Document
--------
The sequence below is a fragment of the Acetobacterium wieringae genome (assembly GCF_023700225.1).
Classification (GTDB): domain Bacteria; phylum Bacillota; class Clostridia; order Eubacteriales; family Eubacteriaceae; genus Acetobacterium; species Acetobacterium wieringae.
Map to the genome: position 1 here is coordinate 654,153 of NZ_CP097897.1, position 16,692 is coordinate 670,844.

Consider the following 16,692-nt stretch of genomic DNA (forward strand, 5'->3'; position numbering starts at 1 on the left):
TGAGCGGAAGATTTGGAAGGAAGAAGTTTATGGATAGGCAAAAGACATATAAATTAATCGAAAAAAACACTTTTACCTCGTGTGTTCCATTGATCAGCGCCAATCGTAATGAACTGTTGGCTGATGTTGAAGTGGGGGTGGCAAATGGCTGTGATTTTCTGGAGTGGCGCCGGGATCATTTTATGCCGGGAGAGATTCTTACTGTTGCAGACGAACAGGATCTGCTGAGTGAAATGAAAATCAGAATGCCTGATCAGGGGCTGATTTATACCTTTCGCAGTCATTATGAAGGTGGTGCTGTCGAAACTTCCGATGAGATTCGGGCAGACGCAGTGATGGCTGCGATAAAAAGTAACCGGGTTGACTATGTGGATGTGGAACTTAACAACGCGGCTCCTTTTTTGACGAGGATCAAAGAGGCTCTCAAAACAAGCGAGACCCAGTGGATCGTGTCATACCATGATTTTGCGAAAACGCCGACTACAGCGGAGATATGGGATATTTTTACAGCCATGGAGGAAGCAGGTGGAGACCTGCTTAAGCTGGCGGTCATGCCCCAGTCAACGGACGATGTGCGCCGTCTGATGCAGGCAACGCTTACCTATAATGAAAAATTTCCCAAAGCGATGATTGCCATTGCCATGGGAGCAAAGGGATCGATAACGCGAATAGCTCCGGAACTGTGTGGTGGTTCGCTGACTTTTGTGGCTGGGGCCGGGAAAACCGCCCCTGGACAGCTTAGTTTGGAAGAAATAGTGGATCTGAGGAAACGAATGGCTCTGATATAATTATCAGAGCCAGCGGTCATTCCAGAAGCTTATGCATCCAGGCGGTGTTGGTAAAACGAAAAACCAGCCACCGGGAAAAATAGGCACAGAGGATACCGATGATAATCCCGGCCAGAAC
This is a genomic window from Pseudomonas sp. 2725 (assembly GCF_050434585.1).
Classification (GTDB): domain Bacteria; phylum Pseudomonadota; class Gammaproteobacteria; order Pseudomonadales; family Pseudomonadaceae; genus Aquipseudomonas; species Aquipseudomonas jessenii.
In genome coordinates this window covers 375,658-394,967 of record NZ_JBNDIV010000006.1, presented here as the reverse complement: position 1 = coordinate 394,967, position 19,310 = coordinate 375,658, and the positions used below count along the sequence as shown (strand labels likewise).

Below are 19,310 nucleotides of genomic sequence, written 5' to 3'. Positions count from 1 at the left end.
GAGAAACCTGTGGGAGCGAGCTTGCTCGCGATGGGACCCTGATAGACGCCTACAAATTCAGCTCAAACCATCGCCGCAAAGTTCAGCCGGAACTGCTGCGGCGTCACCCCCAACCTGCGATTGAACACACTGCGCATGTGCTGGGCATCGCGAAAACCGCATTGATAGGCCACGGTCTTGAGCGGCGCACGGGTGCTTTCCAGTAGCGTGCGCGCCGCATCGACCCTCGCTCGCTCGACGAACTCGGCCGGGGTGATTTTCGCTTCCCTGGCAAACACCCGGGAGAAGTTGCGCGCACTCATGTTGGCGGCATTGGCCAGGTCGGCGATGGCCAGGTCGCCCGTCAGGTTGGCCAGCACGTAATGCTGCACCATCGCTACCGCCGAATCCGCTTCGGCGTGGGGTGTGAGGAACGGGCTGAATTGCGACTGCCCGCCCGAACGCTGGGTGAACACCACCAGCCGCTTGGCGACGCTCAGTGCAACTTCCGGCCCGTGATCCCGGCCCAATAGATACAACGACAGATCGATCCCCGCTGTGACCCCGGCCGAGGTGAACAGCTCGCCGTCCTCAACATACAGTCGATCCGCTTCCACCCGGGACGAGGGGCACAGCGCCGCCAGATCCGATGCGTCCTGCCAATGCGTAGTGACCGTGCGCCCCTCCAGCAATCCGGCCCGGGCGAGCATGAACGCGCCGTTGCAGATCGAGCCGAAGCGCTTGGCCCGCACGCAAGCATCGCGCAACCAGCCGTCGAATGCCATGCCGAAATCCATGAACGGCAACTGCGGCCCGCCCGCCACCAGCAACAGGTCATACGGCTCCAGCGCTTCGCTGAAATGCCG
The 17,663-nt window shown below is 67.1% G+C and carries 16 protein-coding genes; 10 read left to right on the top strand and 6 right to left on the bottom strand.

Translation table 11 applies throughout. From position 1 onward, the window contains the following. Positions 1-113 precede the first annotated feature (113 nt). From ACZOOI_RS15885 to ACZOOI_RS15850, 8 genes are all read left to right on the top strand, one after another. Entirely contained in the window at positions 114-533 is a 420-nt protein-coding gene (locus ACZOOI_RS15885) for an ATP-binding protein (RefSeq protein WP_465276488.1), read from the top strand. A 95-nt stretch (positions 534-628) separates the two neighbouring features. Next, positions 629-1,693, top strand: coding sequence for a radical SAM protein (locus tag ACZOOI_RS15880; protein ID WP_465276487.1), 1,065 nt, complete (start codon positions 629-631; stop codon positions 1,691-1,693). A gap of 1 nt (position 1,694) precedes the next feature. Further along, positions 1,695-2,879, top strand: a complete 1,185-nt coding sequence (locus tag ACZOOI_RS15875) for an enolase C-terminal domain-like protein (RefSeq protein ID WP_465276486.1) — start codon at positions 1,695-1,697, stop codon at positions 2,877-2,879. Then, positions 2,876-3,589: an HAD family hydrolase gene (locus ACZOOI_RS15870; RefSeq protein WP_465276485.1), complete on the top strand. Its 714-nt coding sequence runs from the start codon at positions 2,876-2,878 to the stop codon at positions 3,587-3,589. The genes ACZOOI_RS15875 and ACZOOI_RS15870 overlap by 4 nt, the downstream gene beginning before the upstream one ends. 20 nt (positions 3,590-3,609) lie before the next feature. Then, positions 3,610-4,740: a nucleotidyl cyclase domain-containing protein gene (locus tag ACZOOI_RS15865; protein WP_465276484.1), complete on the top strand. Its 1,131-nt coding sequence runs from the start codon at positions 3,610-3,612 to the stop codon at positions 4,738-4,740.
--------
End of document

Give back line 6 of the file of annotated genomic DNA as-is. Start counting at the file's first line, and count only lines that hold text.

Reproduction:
This is a genomic window from Pseudomonas sp. 2725 (assembly GCF_050434585.1).